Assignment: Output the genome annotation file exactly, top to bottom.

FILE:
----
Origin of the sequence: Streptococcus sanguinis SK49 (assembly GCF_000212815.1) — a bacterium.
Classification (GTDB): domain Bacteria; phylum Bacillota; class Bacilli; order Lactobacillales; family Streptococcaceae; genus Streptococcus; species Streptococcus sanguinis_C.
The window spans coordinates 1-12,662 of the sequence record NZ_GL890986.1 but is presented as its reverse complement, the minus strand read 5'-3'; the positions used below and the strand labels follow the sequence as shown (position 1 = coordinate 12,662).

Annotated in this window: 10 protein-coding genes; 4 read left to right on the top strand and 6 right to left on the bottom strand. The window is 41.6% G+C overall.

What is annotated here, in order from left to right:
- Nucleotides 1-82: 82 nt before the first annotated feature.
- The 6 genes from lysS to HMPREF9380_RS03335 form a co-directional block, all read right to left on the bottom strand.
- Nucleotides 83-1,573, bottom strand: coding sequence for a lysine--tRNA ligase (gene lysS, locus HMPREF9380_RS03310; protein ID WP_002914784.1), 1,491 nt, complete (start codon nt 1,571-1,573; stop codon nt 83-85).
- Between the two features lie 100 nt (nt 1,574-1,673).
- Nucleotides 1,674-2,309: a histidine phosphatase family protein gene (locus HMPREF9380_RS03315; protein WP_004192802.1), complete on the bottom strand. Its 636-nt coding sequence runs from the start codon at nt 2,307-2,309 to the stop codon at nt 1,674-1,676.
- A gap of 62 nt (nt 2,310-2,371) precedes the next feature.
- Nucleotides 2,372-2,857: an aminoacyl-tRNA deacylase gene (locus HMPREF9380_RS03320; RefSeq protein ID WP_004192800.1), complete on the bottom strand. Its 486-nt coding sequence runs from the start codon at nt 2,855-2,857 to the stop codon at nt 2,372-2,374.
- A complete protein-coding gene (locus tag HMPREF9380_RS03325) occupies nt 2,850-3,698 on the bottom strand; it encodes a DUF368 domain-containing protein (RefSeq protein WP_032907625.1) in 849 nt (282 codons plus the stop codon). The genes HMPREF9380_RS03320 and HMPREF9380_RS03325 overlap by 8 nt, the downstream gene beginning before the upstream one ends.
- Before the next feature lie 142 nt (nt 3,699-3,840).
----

Origin of the sequence: Streptococcus sanguinis SK49 (assembly GCF_000212815.1) — a bacterium.
Classification (GTDB): domain Bacteria; phylum Bacillota; class Bacilli; order Lactobacillales; family Streptococcaceae; genus Streptococcus; species Streptococcus sanguinis_C.
The window spans coordinates 1-12,662 of the sequence record NZ_GL890986.1 but is presented as its reverse complement, the minus strand read 5'-3'; the positions used below and the strand labels follow the sequence as shown (position 1 = coordinate 12,662).

Annotated in this window: 10 protein-coding genes; 4 read left to right on the top strand and 6 right to left on the bottom strand. The window is 41.6% G+C overall.

What is annotated here, in order from left to right:
- Nucleotides 1-82: 82 nt before the first annotated feature.
- The 6 genes from lysS to HMPREF9380_RS03335 form a co-directional block, all read right to left on the bottom strand.
- Nucleotides 83-1,573, bottom strand: coding sequence for a lysine--tRNA ligase (gene lysS, locus HMPREF9380_RS03310; protein ID WP_002914784.1), 1,491 nt, complete (start codon nt 1,571-1,573; stop codon nt 83-85).
- Between the two features lie 100 nt (nt 1,574-1,673).
- Nucleotides 1,674-2,309: a histidine phosphatase family protein gene (locus HMPREF9380_RS03315; protein WP_004192802.1), complete on the bottom strand. Its 636-nt coding sequence runs from the start codon at nt 2,307-2,309 to the stop codon at nt 1,674-1,676.
- A gap of 62 nt (nt 2,310-2,371) precedes the next feature.
- Nucleotides 2,372-2,857: an aminoacyl-tRNA deacylase gene (locus HMPREF9380_RS03320; RefSeq protein ID WP_004192800.1), complete on the bottom strand. Its 486-nt coding sequence runs from the start codon at nt 2,855-2,857 to the stop codon at nt 2,372-2,374.
- A complete protein-coding gene (locus tag HMPREF9380_RS03325) occupies nt 2,850-3,698 on the bottom strand; it encodes a DUF368 domain-containing protein (RefSeq protein WP_032907625.1) in 849 nt (282 codons plus the stop codon). The genes HMPREF9380_RS03320 and HMPREF9380_RS03325 overlap by 8 nt, the downstream gene beginning before the upstream one ends.
- Before the next feature lie 142 nt (nt 3,699-3,840).